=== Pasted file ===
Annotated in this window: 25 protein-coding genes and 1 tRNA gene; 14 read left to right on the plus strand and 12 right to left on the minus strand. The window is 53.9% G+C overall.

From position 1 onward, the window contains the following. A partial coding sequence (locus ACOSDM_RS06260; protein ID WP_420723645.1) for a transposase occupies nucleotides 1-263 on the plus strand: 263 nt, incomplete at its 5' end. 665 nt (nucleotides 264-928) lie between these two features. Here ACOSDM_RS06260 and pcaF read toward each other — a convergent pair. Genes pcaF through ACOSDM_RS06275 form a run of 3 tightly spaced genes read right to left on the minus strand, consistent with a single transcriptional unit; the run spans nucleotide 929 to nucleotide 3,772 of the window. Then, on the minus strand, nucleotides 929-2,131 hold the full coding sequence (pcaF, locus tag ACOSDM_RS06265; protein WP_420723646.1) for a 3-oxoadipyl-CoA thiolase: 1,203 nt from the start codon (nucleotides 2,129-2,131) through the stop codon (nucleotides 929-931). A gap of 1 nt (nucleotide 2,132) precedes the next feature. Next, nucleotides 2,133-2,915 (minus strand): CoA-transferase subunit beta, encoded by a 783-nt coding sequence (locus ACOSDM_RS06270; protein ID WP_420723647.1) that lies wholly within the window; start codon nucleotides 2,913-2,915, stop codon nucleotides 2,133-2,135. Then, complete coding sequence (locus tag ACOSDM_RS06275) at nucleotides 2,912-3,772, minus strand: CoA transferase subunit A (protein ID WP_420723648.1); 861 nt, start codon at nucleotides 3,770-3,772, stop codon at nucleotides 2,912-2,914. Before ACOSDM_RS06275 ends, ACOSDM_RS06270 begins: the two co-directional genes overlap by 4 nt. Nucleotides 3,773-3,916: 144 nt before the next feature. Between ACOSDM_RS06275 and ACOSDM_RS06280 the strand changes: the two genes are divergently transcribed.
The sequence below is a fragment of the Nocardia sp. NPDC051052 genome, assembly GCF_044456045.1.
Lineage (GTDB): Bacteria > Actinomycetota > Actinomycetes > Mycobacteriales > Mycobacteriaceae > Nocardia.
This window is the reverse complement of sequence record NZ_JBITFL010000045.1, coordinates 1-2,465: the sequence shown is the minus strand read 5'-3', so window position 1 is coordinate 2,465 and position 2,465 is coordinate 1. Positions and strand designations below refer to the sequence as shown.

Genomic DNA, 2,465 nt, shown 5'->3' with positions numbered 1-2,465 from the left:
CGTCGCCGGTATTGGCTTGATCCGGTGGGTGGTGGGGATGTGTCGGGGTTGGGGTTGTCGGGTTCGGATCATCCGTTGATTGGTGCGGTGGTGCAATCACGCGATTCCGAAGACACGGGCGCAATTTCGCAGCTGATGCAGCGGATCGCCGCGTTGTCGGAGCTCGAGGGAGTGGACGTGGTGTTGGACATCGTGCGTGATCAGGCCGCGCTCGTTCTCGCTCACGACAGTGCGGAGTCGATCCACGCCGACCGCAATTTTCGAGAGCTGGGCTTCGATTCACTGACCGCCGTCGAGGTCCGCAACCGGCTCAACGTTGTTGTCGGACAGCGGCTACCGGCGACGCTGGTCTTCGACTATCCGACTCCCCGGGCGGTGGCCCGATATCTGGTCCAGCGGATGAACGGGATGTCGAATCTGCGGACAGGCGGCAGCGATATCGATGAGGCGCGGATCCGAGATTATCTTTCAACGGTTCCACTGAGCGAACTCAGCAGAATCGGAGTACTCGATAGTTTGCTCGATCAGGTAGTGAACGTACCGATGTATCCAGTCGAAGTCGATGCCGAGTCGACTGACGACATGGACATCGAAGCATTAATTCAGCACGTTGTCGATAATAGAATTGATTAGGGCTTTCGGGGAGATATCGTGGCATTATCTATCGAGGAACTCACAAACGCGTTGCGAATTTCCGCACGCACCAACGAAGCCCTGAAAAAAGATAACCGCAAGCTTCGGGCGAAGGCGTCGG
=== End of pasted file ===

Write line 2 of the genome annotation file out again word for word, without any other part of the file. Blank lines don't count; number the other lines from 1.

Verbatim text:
From position 1 onward, the window contains the following. A partial coding sequence (locus ACOSDM_RS06260; protein ID WP_420723645.1) for a transposase occupies nucleotides 1-263 on the plus strand: 263 nt, incomplete at its 5' end. 665 nt (nucleotides 264-928) lie between these two features. Here ACOSDM_RS06260 and pcaF read toward each other — a convergent pair. Genes pcaF through ACOSDM_RS06275 form a run of 3 tightly spaced genes read right to left on the minus strand, consistent with a single transcriptional unit; the run spans nucleotide 929 to nucleotide 3,772 of the window. Then, on the minus strand, nucleotides 929-2,131 hold the full coding sequence (pcaF, locus tag ACOSDM_RS06265; protein WP_420723646.1) for a 3-oxoadipyl-CoA thiolase: 1,203 nt from the start codon (nucleotides 2,129-2,131) through the stop codon (nucleotides 929-931). A gap of 1 nt (nucleotide 2,132) precedes the next feature. Next, nucleotides 2,133-2,915 (minus strand): CoA-transferase subunit beta, encoded by a 783-nt coding sequence (locus ACOSDM_RS06270; protein ID WP_420723647.1) that lies wholly within the window; start codon nucleotides 2,913-2,915, stop codon nucleotides 2,133-2,135. Then, complete coding sequence (locus tag ACOSDM_RS06275) at nucleotides 2,912-3,772, minus strand: CoA transferase subunit A (protein ID WP_420723648.1); 861 nt, start codon at nucleotides 3,770-3,772, stop codon at nucleotides 2,912-2,914. Before ACOSDM_RS06275 ends, ACOSDM_RS06270 begins: the two co-directional genes overlap by 4 nt. Nucleotides 3,773-3,916: 144 nt before the next feature. Between ACOSDM_RS06275 and ACOSDM_RS06280 the strand changes: the two genes are divergently transcribed.